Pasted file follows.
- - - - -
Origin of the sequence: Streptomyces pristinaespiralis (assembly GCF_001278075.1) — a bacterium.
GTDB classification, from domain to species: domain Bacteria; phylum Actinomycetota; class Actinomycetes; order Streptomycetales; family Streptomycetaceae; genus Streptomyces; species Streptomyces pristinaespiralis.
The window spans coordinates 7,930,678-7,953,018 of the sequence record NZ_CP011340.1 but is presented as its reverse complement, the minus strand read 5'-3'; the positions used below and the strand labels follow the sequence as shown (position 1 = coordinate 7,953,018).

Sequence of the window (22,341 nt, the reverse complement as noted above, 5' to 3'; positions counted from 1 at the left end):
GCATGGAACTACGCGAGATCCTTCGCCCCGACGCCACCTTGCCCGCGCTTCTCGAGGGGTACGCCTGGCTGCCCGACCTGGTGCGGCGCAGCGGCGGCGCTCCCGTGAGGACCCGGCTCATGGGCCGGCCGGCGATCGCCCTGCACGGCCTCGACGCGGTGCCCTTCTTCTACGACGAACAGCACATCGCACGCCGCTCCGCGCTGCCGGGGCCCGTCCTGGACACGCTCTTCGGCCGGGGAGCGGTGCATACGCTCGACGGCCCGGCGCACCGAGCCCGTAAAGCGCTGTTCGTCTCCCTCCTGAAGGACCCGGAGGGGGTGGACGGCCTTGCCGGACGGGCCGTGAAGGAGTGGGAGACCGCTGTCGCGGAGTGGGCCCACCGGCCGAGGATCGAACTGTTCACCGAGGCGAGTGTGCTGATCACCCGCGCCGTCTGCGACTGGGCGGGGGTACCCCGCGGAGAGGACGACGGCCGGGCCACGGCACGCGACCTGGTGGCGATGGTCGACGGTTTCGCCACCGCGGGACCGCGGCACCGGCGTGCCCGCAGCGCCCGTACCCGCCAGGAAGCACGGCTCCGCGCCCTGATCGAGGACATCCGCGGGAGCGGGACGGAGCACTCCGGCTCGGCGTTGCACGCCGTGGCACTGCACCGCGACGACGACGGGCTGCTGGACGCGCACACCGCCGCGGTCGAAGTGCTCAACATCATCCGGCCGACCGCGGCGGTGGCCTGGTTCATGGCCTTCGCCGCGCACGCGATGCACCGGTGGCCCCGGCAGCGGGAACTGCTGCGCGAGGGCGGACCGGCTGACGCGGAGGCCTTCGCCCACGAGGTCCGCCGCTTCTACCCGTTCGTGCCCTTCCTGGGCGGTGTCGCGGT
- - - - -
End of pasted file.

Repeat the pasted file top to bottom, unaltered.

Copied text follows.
Origin of the sequence: Streptomyces pristinaespiralis (assembly GCF_001278075.1) — a bacterium.
GTDB classification, from domain to species: domain Bacteria; phylum Actinomycetota; class Actinomycetes; order Streptomycetales; family Streptomycetaceae; genus Streptomyces; species Streptomyces pristinaespiralis.
The window spans coordinates 7,930,678-7,953,018 of the sequence record NZ_CP011340.1 but is presented as its reverse complement, the minus strand read 5'-3'; the positions used below and the strand labels follow the sequence as shown (position 1 = coordinate 7,953,018).

Sequence of the window (22,341 nt, the reverse complement as noted above, 5' to 3'; positions counted from 1 at the left end):
GCATGGAACTACGCGAGATCCTTCGCCCCGACGCCACCTTGCCCGCGCTTCTCGAGGGGTACGCCTGGCTGCCCGACCTGGTGCGGCGCAGCGGCGGCGCTCCCGTGAGGACCCGGCTCATGGGCCGGCCGGCGATCGCCCTGCACGGCCTCGACGCGGTGCCCTTCTTCTACGACGAACAGCACATCGCACGCCGCTCCGCGCTGCCGGGGCCCGTCCTGGACACGCTCTTCGGCCGGGGAGCGGTGCATACGCTCGACGGCCCGGCGCACCGAGCCCGTAAAGCGCTGTTCGTCTCCCTCCTGAAGGACCCGGAGGGGGTGGACGGCCTTGCCGGACGGGCCGTGAAGGAGTGGGAGACCGCTGTCGCGGAGTGGGCCCACCGGCCGAGGATCGAACTGTTCACCGAGGCGAGTGTGCTGATCACCCGCGCCGTCTGCGACTGGGCGGGGGTACCCCGCGGAGAGGACGACGGCCGGGCCACGGCACGCGACCTGGTGGCGATGGTCGACGGTTTCGCCACCGCGGGACCGCGGCACCGGCGTGCCCGCAGCGCCCGTACCCGCCAGGAAGCACGGCTCCGCGCCCTGATCGAGGACATCCGCGGGAGCGGGACGGAGCACTCCGGCTCGGCGTTGCACGCCGTGGCACTGCACCGCGACGACGACGGGCTGCTGGACGCGCACACCGCCGCGGTCGAAGTGCTCAACATCATCCGGCCGACCGCGGCGGTGGCCTGGTTCATGGCCTTCGCCGCGCACGCGATGCACCGGTGGCCCCGGCAGCGGGAACTGCTGCGCGAGGGCGGACCGGCTGACGCGGAGGCCTTCGCCCACGAGGTCCGCCGCTTCTACCCGTTCGTGCCCTTCCTGGGCGGTGTCGCGGT